Thursday, May 19, 2011

"There's a Skirmish of Wit Between Them": A Review of Much Ado About Nothing with David Tennant and Catherine Tate

Last week I went and saw Hamlet, one of my favorite plays and one I have seen countless times, at the Globe in London.  As we were standing there in the yard I read in the program (over someone's shoulder) that the episode of Doctor Who where they meet Shakespeare was partially filmed there.  That was a little too much for me and I got a bit swoony.   Yes, that is precisely the kind of geek I am.   When a friend mentioned she had bought tickets to see David Tennant and Catherine Tate in Much Ado About Nothing I knew I would have to go.  I found a ticket, but it was £75.  That's about $115.  My hesitation didn't last very long and I bought the ticket for last night's performance at the Wyndham Theatre in the West End.  I might not be able to eat lunch for the next couple of weeks, but it was definitely worth it.  

As a Humanities scholar and a British television fangirl, it really is a wonderful thing when worlds collide, when the Doctor met Shakespeare and when last night Shakespeare met David Tennant and Catherine Tate.   Much Ado About Nothing is my favorite Shakespeare comedy.  I find the Kenneth Branagh film, with the lovely Emma Thompson,  endlessly watchable and amusing.  I've also read the play a few times, but this was the first time I've seen it performed live. It's probably ruined me for future versions of the play.

On top of all of the obvious skill in the actors and beauty in Shakespeare's words, the staging of the play was a sheer delight.  It took place in Gibraltar in the 1980s, in a hot sundrenched villa.  The first appearance of Tennant is in a white Royal Navy  officer's uniform driving on stage in a little gocart, wearing aviator sunglasses and speaking with his native Scottish brogue.  Be still my beating heart.   That's when the swooning began.  In the center of the rotating stage were 4 pillars, and this created a really engaging dynamic to the scene where Benedick's friends trick him into thinking Beatrice is in love with him.  On top of the moving stage add Tennant's brilliant physical comedy, and the scene becomes the most hilarious and delightful moments of the whole play. Darting between the pillars Tennant is wearing (very tight) cutoff jean shorts and a Super Man t-shirt (thank you 1980s), and as he hears the news of Beatrice's love he accidently puts his hand in a pan of paint, which in his awe and excitement (and the consistently rotating stage) proceeds to find its way onto his face, in his hair, and all over those cutoffs.  And Shakespeare! Just thinking of his lines now I can't stop laughing.  Tennant and Shakespeare. What a beautiful marriage. 

As much as this scene made me swoon and cry with laughter, the play wasn't all giggles.  The scene where Beatrice asks Benedick to kill Claudio, his young friend who has shamed her cousin, was an emotional rollercoster.  Here Benedick reveals his love for Beatrice, and she for him, and the two are giddy, and yet this happens on the cusp of the most traumatic and heart-wrenching moment of the play when Claudio mistakenly denounces Hero at the altar as an unfaithful hussy.  He destroys her reputation and violently breaks her heart.  The giddiness of Benedick and Beatrice's love seems inappropriate and yet so oddly relieving.   I love the way Tate played Beatrice.  So composed and certain of herself, but unable to contain small explosions of girlish excitement at hearing Benedick's confession of love.  Because of this she brought a huge laugh from the audience when Benedick asks her what she would have him do to prove his love and she responds with "Kill Claudio."  Tennant immediately regained control and the gravity of her words sunk in, both in him and the audience.   I wanted to say that Tate's performance in this scene was more comic and lighthearted because of this moment, but it certainly was not.  She is in pain, she recognizes as a woman that she cannot herself confront Claudio, and asks the man who is making her heart leap in her chest to do it for her.  There's love there, yes, and all of the excitement and joy that comes with newly reveled love, but there is also real, deeply felt pain at the exact same moment, and Tennant and Tate swirled around in these conflicting emotions with a skill that  made me melt in my seat.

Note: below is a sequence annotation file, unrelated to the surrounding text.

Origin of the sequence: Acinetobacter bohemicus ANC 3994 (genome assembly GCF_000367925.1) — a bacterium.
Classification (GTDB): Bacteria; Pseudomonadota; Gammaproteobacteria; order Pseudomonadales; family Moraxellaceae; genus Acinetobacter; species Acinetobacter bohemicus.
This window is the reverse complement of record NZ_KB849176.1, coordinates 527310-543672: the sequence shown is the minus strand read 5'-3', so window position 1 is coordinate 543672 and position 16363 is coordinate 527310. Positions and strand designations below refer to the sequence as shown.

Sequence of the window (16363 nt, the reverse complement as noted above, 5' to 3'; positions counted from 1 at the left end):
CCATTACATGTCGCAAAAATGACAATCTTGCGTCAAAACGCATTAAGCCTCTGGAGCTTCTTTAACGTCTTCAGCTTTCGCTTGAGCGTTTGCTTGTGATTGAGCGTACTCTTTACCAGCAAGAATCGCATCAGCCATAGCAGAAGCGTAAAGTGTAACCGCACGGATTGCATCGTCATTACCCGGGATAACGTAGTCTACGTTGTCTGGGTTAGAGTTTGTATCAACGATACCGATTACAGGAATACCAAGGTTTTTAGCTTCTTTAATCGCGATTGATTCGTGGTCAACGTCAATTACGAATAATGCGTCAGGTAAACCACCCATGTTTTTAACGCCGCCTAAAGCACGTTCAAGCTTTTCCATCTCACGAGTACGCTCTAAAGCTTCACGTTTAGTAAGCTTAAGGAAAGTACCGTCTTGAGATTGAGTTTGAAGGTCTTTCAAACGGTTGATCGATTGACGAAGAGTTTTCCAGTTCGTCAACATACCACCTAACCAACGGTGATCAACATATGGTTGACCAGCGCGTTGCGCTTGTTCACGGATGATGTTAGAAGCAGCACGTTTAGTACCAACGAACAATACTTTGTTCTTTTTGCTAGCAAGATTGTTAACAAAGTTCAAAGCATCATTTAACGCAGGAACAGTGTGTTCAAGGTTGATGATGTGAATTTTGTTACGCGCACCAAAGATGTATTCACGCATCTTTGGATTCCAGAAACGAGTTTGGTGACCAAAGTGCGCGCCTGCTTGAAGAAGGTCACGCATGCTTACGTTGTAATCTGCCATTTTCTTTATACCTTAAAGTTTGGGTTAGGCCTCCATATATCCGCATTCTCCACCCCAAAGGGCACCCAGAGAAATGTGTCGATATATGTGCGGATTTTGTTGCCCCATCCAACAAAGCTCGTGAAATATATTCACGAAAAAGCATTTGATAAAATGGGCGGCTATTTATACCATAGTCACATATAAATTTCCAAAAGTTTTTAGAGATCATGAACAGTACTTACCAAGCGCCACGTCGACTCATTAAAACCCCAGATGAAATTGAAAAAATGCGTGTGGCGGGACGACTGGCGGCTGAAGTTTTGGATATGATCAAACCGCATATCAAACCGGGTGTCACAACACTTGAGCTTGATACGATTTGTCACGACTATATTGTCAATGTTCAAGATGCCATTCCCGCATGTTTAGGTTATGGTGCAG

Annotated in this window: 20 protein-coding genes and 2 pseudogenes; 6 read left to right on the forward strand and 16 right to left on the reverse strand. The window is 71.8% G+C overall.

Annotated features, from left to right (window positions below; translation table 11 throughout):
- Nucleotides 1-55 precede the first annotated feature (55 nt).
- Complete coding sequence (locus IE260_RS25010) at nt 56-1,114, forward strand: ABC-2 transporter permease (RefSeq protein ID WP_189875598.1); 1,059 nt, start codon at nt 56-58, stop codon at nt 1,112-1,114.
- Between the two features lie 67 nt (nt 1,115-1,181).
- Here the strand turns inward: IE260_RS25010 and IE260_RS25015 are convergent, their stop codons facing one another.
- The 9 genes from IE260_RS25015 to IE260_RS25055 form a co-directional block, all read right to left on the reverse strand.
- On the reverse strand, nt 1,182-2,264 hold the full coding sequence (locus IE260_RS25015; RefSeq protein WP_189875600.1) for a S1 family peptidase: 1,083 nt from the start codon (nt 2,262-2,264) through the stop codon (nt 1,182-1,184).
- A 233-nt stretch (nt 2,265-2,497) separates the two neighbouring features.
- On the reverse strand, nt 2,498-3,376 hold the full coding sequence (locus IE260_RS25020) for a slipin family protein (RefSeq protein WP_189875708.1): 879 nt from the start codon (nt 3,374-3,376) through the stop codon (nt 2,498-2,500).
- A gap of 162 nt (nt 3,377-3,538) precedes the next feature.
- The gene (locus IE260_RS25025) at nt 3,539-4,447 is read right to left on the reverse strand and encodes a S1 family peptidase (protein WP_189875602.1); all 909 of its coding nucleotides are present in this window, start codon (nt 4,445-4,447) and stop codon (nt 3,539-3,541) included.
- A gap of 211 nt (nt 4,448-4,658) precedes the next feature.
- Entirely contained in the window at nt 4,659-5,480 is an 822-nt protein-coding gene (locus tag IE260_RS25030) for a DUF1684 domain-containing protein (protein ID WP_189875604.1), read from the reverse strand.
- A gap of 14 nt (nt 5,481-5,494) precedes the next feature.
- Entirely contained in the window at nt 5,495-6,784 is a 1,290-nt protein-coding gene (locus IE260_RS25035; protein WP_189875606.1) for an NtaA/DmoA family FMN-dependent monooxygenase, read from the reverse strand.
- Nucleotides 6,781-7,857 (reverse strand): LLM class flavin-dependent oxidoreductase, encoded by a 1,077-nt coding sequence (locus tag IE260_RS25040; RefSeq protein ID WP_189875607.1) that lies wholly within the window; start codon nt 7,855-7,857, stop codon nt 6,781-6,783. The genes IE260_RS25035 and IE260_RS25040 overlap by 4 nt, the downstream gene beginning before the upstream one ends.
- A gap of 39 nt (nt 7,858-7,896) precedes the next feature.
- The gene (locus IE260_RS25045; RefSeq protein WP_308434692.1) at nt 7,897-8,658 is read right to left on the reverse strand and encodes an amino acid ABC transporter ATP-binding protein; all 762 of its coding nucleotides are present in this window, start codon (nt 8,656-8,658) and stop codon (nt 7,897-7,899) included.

A friend asked me how I felt afterwards and the only response I could think of was that this play destroyed me.   Yes, it delighted me, but the combination of delight and sadness and joy and Tennant and Shakespeare and Tate and the 1980s and cutoffs and Royal Navy uniforms basically destroyed me.  And I desperately needed it.  

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